Green Day is pretty punk on ¡Uno!
You know what the most adorable thing about Billie Joe Armstrong is? Is it the fact that at the age of 40 he resembles an angry toddler in guyliner? Nah, that’s just a bonus. What’s really cute is that he still seems to think he’s a punk rocker, despite all the evidence to the contrary. Whether Green Day’s pop-songs-plus-power-chords formula counts as punk or not has been debated hotly—and, let’s face it, pointlessly—since before the band even signed to a major label and sold a kajillion CDs. (Remember those?) I’m not going to touch that one, but the fact is that, for a guy who has been a part of the corporate entertainment machine for nigh on two decades and has a Tony Award–winning Broadway musical under his belt, Armstrong retains a surprising propensity for acting like a petulant teenager who just found out about the Sex Pistols.
Case in point: on September 22, Green Day’s performance at the iHeartRadio Festival in Las Vegas ended abruptly with an expletive-peppered rant from the singer, who then smashed his Gibson SG and stormed off. Seems he was indignant about having his band’s set cut short, and he blew a fuse, because, you know, that’s the punk-rock thing to do. Just like how getting paid by Clear Channel to appear on the same bill as Usher, Taylor Swift, and Enrique Iglesias is totally fucking hardcore. He was reportedly pissed out of his gourd at the time, and he did check into rehab the next day, so whether that earns him some slack is up to you.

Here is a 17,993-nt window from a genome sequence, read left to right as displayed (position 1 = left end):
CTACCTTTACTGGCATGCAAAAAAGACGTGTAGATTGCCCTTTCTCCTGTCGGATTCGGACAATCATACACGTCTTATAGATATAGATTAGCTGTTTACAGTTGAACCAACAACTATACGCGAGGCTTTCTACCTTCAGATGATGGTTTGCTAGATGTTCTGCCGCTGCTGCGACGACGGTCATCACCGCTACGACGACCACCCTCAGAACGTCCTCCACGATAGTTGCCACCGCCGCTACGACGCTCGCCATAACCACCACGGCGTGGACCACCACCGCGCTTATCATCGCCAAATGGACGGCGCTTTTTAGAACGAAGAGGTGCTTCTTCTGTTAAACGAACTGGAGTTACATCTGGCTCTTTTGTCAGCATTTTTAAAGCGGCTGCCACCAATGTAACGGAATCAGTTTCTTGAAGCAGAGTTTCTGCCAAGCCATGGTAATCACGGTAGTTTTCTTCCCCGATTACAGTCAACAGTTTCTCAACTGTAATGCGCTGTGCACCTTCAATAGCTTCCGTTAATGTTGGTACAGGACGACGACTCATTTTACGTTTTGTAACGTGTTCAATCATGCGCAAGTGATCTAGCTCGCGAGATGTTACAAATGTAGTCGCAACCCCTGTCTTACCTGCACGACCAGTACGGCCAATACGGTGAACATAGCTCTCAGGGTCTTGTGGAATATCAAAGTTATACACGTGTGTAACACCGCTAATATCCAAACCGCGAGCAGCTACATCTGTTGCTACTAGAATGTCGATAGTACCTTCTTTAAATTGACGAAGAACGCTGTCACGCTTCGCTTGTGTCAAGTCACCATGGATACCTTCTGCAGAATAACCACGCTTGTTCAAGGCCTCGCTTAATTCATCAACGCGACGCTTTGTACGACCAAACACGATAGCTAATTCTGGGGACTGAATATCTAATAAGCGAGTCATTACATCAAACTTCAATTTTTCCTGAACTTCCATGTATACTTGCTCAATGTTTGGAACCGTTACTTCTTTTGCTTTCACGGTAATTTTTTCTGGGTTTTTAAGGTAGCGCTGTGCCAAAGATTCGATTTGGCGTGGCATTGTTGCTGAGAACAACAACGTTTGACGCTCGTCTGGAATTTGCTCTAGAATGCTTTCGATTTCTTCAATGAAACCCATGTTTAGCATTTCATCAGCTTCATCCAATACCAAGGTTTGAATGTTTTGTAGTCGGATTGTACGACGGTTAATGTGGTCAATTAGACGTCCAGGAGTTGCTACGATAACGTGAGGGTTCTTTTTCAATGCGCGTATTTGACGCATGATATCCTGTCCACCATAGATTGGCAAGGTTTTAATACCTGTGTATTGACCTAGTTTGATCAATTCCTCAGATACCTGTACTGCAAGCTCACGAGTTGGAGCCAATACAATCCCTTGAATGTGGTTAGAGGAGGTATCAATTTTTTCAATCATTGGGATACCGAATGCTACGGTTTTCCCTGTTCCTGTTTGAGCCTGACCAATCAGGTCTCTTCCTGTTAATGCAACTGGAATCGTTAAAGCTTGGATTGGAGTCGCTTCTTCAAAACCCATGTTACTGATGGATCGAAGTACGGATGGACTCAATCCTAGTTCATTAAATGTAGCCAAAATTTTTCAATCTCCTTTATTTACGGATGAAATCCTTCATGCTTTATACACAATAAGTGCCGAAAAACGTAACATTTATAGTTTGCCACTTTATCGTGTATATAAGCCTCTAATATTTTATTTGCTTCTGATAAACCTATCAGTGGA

In any event, this all happened just in time to get Armstrong and his band in the news right before the release of their latest album, ¡Uno!, which is the first of a trilogy. This is Green Day in its most back-to-basics form. The likes of “Nuclear Family” and “Let Yourself Go” are built on a foundation of Armstrong’s signature pop-punk hooks, surging chords, and admittedly pretty awe-inspiring drum-pounding thunder courtesy of Tré Cool.
That’s all pretty okay, if a little generic and a lot forgettable. The trio deviates from the blueprint for the funk-reggae workout “Kill the DJ”, which, although the title calls to mind the Smiths’ “Panic”, sounds more like a juiced-up companion piece to 10cc’s “Dreadlock Holiday”. Against all odds, it kind of works. The single “Oh Love”, meanwhile, is a made-for-stadiums heartland-rock number with an irresistible, sea chantey–esque chorus.
Much of ¡Uno!, though, will have you saying “I know I’ve heard this before, but I can’t remember where.” Maybe Armstrong will ’fess up to his sources, once he gets out of rehab. Then again, unapologetic thievery is pretty punk rock, no?